“Business as Usual” Isn’t Going to Cut it Anymore! by Shane Idleman
A friend of mine recently attended a large gathering of Christian leaders. When I mentioned how powerful it would be if they added times of prayer, fasting, and worship to the schedule, he responded, “That would be a game-changer. But many still have the ‘business-as-usual’ mentality.” This is not only true at Christian events, but also in our homes as well.
One Thing is Needed
What’s it going to take to draw us back to the heart of God? One word—desperation.
How many more school districts will be allowed to pervert sex education before we get involved?
How many more universities need to lead our children astray with false ideology before we take a stand?
How many more legislators need to pass wicked laws before we finally wake up?
Even though the world is falling apart and our nation sinks into a moral abyss, there is very little desperation for the things of God. “Business as usual” is not going to cut it! Without another spiritual awakening, there is no hope.
Instead of Rubbing Elbows, Bend Your Knees
Many focus on posturing, name-dropping, and rubbing elbows with superstars. Facebook timelines are full of selfies while prayer closets remain empty—instead of rubbing elbows, we need to be bending our knees.
Many gauge success by Twitter retweets and Facebook likes rather than the fullness of the Spirit. They are active on social platforms, but heaven barely knows their name. They focus on atmosphere and ambiance but miss the atmosphere of heaven.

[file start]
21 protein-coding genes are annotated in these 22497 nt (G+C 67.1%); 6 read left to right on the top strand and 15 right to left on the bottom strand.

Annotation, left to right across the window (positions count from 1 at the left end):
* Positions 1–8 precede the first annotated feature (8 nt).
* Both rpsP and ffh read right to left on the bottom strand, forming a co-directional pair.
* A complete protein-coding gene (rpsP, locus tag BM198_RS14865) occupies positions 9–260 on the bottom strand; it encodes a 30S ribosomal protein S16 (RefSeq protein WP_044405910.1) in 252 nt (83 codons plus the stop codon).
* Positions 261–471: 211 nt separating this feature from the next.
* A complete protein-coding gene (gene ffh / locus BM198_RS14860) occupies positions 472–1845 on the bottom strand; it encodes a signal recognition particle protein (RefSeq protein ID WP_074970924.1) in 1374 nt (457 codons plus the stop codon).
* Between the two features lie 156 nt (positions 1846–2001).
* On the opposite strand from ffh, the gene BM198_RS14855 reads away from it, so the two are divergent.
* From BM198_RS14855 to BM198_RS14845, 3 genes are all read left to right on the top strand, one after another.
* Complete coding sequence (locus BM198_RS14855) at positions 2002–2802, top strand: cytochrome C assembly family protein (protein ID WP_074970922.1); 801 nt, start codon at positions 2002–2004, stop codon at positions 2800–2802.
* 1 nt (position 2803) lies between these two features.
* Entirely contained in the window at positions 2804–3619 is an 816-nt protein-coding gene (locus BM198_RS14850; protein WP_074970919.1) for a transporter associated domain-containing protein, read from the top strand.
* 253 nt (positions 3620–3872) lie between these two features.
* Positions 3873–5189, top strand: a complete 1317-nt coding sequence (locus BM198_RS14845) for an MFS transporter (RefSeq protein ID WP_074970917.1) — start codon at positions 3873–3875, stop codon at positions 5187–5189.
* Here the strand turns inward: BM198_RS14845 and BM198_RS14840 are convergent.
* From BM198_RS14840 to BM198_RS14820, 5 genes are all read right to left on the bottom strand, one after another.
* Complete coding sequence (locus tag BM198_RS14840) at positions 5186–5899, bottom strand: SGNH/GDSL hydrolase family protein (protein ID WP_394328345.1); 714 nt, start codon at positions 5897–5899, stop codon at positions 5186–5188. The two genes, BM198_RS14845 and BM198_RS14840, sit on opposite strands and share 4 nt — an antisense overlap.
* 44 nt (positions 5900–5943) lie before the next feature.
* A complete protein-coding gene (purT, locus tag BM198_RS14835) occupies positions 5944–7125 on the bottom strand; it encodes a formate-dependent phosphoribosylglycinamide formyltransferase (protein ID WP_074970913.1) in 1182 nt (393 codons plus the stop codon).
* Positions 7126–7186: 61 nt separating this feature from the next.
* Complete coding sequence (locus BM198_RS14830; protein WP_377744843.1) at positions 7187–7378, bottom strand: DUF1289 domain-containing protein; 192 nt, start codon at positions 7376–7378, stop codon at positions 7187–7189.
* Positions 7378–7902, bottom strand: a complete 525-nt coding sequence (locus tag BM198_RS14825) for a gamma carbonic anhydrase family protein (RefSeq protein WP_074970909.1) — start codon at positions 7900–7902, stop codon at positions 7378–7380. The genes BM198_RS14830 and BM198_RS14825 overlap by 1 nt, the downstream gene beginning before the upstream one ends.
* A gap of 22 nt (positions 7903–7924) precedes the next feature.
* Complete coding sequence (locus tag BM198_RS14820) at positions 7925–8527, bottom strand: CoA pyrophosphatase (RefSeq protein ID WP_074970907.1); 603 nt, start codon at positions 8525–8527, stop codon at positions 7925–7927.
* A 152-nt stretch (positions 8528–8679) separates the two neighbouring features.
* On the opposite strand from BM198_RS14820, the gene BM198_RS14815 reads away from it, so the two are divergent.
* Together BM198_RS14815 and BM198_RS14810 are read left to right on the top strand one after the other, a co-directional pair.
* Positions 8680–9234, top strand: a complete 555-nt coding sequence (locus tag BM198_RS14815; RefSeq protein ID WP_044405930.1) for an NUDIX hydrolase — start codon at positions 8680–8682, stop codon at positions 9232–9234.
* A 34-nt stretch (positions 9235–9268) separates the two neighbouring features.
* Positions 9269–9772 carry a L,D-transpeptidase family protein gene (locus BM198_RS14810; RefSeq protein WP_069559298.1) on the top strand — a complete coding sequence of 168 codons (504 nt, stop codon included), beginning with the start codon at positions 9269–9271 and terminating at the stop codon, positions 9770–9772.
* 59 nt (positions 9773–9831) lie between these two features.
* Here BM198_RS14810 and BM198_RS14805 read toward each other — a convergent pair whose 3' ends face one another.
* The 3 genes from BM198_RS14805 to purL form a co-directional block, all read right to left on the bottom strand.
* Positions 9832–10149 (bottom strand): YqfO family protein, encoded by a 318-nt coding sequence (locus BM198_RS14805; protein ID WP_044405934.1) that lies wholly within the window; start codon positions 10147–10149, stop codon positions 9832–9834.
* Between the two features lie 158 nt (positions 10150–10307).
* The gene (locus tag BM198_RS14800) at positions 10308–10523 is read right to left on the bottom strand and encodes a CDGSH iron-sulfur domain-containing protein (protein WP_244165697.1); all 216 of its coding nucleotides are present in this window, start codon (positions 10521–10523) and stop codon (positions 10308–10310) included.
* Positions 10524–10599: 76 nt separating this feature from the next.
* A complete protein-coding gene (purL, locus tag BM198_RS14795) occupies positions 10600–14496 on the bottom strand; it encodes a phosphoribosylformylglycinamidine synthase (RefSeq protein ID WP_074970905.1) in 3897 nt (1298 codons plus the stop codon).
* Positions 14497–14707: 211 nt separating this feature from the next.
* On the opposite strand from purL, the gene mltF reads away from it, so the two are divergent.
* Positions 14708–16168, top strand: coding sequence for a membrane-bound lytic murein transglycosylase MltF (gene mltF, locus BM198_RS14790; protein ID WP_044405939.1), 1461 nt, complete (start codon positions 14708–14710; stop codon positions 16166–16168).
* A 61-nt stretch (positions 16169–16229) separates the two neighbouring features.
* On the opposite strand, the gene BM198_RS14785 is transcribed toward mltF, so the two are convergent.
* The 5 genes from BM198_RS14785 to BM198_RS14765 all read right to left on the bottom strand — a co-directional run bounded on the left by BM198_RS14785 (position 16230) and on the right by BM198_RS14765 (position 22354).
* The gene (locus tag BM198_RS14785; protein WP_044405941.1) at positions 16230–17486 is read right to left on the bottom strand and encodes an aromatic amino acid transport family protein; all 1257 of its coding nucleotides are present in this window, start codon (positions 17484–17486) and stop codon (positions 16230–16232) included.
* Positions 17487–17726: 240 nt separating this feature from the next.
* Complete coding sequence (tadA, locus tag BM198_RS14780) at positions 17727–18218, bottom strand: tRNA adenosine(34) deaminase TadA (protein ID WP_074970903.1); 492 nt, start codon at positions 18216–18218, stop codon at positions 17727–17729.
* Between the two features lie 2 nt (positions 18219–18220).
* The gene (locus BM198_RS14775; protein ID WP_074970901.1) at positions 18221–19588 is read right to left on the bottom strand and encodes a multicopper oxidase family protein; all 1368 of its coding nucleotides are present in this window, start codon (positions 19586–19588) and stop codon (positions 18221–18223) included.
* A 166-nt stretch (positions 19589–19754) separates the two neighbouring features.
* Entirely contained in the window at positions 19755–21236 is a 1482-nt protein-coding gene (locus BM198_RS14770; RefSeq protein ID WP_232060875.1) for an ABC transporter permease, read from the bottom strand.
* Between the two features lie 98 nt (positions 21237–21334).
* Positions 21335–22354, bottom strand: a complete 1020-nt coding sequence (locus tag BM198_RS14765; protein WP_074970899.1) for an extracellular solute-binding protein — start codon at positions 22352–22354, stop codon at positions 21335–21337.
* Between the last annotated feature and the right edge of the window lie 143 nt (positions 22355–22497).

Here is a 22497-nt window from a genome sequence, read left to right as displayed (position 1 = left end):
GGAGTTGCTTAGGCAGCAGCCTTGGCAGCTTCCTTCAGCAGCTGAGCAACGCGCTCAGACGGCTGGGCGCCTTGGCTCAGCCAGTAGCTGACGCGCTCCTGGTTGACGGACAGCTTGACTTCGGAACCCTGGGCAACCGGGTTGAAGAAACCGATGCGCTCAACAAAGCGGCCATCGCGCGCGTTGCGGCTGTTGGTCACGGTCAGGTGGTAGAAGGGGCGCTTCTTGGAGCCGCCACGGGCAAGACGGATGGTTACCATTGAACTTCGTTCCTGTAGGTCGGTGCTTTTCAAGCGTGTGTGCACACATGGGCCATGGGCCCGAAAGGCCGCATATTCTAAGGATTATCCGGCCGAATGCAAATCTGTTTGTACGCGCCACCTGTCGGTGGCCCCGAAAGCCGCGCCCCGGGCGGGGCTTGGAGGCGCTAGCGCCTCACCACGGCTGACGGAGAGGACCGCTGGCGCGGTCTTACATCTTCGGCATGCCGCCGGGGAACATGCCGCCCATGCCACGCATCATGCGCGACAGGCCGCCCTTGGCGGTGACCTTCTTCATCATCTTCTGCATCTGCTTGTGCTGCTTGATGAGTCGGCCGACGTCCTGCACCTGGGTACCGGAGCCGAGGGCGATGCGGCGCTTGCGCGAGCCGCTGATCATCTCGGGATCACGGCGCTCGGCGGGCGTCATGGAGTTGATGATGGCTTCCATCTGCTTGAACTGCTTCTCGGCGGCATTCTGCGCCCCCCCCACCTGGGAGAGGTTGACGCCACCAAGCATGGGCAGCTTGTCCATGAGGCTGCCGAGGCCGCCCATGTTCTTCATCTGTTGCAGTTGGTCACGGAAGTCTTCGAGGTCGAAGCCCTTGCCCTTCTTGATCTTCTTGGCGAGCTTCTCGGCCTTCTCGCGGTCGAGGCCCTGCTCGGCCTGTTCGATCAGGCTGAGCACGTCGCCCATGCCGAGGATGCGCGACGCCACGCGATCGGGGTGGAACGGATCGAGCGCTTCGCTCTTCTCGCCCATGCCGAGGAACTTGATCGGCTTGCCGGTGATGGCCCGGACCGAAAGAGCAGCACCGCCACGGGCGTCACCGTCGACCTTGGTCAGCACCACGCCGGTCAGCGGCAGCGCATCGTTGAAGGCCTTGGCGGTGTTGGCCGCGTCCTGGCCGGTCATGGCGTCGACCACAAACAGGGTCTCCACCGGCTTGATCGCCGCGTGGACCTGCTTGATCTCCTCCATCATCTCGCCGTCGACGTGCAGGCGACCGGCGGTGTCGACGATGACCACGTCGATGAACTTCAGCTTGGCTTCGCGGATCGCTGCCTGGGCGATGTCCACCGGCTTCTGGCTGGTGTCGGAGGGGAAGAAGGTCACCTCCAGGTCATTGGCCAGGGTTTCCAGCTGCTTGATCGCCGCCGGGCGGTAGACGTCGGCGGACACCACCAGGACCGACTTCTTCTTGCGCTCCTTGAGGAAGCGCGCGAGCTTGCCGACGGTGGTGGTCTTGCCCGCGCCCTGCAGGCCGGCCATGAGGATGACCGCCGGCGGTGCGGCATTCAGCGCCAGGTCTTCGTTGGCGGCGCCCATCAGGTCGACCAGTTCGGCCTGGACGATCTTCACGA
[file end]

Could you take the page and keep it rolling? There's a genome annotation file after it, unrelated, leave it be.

Oh, how it must break the heart of God: He invites us to dine with Him through prayer and fasting, but instead, we feast with King Stomach! There is no lack of food in our meetings, but there is a famine of nearness to the Father. We are full, but it’s not with the fullness of the Spirit.
We talk about the desperate need for another spiritual awakening, but are we truly willing to do what it takes to usher it in? As you can see, “business as usual” is not going to cut it.
Don’t get me wrong, I’m all for Christian events but we must focus on humility, prayer, repentance, and worship rather than on attendance numbers. God cares about nearness more than numbers. As Psalm 51:17 mentions, “The sacrifices of God are a broken spirit, a broken and a contrite heart—these, O God, You will not despise.” He is near to the brokenhearted, not the busy.
Too Bored to Pray, Too Full to Fast
In old biographies, I often read how leaders spent much time in prayer and fasting, even at their conventions and gatherings. For example, at one convention John Hyde wouldn’t leave the prayer room until a mighty downpour of God’s Spirit came. That’s desperation!